Michael Young makes a familiar and very tired complaint about Syria:
In Syria, a true realist would have exploited the opportunity in 2011 to help get rid of the Assad regime, and in that way undermine Iranian power in the Levant. Obama opted to do nothing, neither arming the rebels with weapons that could have threatened the regime nor using its influence to impose unity on the fragmented Syrian opposition groups and the divided countries bolstering them.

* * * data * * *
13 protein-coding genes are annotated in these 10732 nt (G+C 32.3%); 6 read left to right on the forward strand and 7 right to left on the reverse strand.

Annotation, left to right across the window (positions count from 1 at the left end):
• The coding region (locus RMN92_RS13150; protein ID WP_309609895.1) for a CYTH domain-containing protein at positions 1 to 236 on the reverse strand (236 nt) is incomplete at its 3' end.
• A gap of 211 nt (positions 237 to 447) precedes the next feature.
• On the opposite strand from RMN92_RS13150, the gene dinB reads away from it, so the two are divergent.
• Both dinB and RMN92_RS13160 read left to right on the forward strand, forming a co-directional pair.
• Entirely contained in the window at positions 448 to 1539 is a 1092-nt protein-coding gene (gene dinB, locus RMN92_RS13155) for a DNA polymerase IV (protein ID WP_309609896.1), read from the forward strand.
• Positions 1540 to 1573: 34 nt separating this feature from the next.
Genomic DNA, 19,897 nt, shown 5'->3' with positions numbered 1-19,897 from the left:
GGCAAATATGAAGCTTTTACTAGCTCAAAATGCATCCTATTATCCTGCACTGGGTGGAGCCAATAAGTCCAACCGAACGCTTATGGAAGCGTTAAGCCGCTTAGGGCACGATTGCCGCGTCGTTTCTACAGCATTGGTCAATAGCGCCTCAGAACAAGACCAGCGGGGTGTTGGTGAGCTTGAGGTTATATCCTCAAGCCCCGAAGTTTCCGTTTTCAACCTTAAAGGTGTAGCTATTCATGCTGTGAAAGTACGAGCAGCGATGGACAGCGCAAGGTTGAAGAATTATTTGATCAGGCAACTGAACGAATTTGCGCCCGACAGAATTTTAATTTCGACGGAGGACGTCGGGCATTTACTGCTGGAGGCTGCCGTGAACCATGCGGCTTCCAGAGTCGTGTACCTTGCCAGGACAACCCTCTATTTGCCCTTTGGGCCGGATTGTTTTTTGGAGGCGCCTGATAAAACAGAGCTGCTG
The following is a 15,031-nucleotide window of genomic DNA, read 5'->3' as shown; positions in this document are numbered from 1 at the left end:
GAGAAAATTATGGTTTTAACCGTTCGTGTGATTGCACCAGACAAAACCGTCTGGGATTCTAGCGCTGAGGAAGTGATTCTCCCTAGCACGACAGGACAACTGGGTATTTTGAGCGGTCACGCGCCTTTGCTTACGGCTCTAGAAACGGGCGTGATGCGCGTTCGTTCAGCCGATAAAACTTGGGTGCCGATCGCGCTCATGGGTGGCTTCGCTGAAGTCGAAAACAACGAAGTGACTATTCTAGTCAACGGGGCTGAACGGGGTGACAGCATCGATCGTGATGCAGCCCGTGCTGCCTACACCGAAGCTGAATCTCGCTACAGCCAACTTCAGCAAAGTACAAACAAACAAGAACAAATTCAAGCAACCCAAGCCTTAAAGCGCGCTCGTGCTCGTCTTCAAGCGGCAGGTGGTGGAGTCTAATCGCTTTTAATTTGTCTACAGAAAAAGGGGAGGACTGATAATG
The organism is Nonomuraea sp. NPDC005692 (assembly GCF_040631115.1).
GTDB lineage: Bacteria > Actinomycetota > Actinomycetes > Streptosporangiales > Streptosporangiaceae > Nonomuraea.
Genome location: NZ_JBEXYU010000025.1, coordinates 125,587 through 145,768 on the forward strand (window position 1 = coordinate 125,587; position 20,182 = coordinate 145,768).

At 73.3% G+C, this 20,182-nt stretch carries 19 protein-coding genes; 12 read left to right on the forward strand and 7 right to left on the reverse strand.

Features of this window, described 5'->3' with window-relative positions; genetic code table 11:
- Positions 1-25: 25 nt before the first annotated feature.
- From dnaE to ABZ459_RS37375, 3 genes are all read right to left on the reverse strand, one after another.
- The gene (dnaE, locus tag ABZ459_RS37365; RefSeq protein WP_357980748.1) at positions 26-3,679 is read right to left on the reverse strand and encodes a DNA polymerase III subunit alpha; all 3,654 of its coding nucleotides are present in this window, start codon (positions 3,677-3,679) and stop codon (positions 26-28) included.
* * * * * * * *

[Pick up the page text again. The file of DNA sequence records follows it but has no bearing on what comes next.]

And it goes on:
While I’ve said many times that Obama isn’t a realist, it is a little tiresome to read arguments about what “true realists” would do when they are coming from people that obviously loathe anything that might resemble a realist foreign policy. There might be some self-described realists that would agree with what Young says here, but it doesn’t have any particular claim to being the “true” realist position. One can also find self-styled realists that supported the invasion of Iraq, but I doubt that many of them today would offer that as proof of their realism. Indeed, it is a common trope of polemics against realism that they use the author’s preferred policy as the definition of what “true” realists should want. There is no consideration here of what the consequences of “getting rid” of the Syrian regime would be, how much the effort of “getting rid” of the regime would cost the U.S., what other forces in the region might benefit at American and allied expense, or whether it even makes sense to promote regional instability when the region is filled with clients and allies. The “true” realist position Young offers is a one-dimensional parody of what hawkish interventionists of various stripes think realism is supposed to be, when it is little more than their own short-sighted, aggressive preferences dressed up as a strategy.